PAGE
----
Rwanda's Post-Civil War Hope? Gorilla Tourism

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Last Refuge

Mountain gorillas resting in Volcanoes National Park, Rwanda

This post is in partnership with Worldcrunch, a new global-news site that translates stories of note in foreign languages into English. The article below was originally published in Die Welt.

The sky is blue, and after a midday rain the air feels as if it had been washed. Just after landing, we're heading out — along astonishingly perfect roads, past glass palaces and office towers, villas and gardens, in the capital, Kigali — on our way north to Volcanoes National Park.

That's where the country's prize attraction — mountain gorillas — live. It's the only place on earth where the animals can be observed in their natural habitat. There are some 400 in all, living in this remote highlands in the northernmost part of the country.

The landscape, with its green hills and terraced fields, looks so idyllic it's hard to believe that in the mid-1990s members of the Hutu majority killed hundreds of thousands of minority Tutsis in Rwanda.

Jimmy, our witty driver, wears sunglasses and has an answer for everything. Or nearly everything. Asked how he injured his arm — he has a huge scar that extends from his shoulder to his hand — he doesn't answer, at least not directly. After a while, he says, "Everybody in Rwanda has their story. Mine isn't ready to be told yet."

We start the drive up mountain toward the park as evening sets in. We get there to find some excellently equipped lodges. European, Chinese and U.S. investors have been pumping a lot of money into Rwanda's tourism sector.

A tour-company staffer tells us that he can guarantee us, "100%," that tomorrow we will see gorillas.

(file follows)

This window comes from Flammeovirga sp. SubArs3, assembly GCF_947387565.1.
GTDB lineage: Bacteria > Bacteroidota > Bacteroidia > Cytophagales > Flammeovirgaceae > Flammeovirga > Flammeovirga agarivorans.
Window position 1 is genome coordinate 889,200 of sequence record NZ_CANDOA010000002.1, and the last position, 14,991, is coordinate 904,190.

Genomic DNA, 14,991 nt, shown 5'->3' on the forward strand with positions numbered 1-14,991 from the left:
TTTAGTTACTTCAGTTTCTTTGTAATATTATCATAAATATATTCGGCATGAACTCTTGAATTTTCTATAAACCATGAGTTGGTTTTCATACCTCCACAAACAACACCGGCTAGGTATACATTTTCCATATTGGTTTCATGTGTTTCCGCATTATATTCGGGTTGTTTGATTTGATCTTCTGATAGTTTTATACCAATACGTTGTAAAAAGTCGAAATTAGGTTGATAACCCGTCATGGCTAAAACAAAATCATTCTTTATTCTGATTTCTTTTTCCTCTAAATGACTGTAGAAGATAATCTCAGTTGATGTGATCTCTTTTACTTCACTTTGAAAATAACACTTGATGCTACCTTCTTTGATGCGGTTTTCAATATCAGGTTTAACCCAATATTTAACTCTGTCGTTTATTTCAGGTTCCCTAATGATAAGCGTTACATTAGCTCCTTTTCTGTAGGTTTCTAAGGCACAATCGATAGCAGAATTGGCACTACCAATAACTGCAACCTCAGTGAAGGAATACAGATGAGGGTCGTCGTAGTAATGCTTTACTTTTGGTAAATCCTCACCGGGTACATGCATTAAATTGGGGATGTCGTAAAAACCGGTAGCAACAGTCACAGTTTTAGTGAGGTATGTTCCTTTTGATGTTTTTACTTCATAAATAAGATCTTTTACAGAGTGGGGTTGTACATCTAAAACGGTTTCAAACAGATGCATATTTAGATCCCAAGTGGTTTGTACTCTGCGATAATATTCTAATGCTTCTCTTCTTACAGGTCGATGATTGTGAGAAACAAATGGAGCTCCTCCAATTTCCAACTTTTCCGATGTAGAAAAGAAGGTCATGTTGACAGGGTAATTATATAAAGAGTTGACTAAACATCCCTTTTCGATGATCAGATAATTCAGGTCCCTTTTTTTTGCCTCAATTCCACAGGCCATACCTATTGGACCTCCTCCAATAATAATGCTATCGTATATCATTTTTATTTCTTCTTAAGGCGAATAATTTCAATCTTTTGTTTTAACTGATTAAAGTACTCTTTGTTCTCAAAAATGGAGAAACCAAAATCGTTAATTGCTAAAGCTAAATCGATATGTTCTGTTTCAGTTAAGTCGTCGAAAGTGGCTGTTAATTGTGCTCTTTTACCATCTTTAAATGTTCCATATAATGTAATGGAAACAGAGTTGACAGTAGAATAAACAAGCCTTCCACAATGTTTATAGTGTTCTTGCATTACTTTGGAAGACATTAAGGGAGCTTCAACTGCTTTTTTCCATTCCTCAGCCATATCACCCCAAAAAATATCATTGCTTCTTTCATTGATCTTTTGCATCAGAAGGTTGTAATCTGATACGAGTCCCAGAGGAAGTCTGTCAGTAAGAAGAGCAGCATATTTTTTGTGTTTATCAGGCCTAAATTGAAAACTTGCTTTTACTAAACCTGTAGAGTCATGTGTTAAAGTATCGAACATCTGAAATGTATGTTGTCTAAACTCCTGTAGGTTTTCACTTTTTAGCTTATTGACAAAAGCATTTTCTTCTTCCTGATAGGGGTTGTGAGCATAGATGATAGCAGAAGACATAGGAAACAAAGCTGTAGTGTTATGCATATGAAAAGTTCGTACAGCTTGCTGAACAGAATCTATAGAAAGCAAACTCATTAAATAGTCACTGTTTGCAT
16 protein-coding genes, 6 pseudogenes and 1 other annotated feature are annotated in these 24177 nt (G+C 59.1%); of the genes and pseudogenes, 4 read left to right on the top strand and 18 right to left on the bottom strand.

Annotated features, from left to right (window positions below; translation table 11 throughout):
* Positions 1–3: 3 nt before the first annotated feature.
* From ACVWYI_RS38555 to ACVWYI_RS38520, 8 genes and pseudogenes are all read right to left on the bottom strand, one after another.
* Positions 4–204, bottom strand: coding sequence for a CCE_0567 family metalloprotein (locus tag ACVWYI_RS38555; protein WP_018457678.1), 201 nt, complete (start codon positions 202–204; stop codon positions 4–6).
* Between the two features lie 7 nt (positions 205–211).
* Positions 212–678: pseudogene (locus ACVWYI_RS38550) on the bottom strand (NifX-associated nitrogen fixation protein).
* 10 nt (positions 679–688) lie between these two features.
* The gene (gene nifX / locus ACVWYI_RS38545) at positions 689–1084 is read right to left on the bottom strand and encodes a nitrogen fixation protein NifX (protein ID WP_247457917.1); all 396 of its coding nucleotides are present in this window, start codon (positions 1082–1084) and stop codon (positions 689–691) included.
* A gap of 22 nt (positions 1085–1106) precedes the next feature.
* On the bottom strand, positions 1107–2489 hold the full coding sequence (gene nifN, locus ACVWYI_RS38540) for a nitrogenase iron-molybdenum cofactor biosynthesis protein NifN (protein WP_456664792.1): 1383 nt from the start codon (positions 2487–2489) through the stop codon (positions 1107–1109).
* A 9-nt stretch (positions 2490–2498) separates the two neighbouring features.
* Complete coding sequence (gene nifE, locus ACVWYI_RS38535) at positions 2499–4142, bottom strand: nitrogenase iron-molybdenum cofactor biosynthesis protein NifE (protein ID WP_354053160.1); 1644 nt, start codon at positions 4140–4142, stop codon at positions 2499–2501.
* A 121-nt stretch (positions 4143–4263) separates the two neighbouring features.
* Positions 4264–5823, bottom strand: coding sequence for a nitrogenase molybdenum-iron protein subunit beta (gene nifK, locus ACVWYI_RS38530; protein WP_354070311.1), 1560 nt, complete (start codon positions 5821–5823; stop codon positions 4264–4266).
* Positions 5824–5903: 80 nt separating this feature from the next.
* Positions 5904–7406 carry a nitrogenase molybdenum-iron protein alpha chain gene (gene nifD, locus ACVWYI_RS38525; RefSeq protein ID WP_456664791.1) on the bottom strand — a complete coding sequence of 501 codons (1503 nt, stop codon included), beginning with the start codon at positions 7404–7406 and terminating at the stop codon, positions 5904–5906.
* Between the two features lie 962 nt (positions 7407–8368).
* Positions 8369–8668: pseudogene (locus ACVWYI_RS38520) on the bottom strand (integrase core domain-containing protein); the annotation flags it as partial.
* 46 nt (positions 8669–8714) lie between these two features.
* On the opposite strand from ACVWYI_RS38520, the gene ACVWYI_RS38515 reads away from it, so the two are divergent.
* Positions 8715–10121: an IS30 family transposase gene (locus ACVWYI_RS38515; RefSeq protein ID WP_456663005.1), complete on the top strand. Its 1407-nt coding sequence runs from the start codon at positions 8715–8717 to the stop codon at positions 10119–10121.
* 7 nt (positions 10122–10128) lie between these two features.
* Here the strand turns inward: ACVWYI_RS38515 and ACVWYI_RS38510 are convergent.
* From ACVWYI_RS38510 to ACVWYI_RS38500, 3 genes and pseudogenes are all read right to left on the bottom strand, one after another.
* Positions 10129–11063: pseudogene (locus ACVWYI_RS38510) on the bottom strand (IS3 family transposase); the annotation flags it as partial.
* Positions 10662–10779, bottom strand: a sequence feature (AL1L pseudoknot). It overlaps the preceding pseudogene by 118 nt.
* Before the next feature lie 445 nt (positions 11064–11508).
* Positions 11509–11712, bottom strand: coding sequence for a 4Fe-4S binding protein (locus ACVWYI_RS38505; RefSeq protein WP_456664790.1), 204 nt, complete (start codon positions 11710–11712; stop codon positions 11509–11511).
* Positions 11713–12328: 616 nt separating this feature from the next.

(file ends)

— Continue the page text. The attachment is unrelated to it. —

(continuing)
At 3:30 the next morning, the collective wake-up call arrives. The heavy rains that fell during the night have stopped. Despite the ungodly hour, everyone is in the best of moods: hopefully that applies to our friends-to-be out there in the jungle.

It's cool, somewhere between 12°C and 15°C, as we arrive at an altitude of 2,500 m. Behind us lies an impressive chain of volcanoes, their peaks boring through the clouds — the Gahinga, Sabinyo, Bisole and the highest one of all, the Karisimbi (4,507 m). We're not far from the border with the Democratic Republic of Congo.

Anaklet, a small young man in the military-style uniform of a park warden, is our guide. He addresses us like a general talking to troops before the battle. "Never touch a gorilla!" is his first command. Then: "Respect the animal!"

The gorillas should never feel provoked — for example by a flash or somebody setting up a tripod. The senior male, or silverback, could feel threatened by that.

A breakfast surprise
Command No. 3: "Keep your distance!" Humans can pass viruses of all kinds to gorillas — that's how closely related we are. And finally the fourth order: "If a silverback looks like he's heading in your direction, just sit down and look away. The best thing is to look like you're just chewing and eating. That has a calming effect," says Anaklet.

We leave the lodge around 5 a.m. with our armed guide. Ape territory begins behind a stone wall. The earth is steaming; white fog mixes with the intense green of the hilly landscape. Anaklet says we're going to surprise some gorillas eating breakfast.

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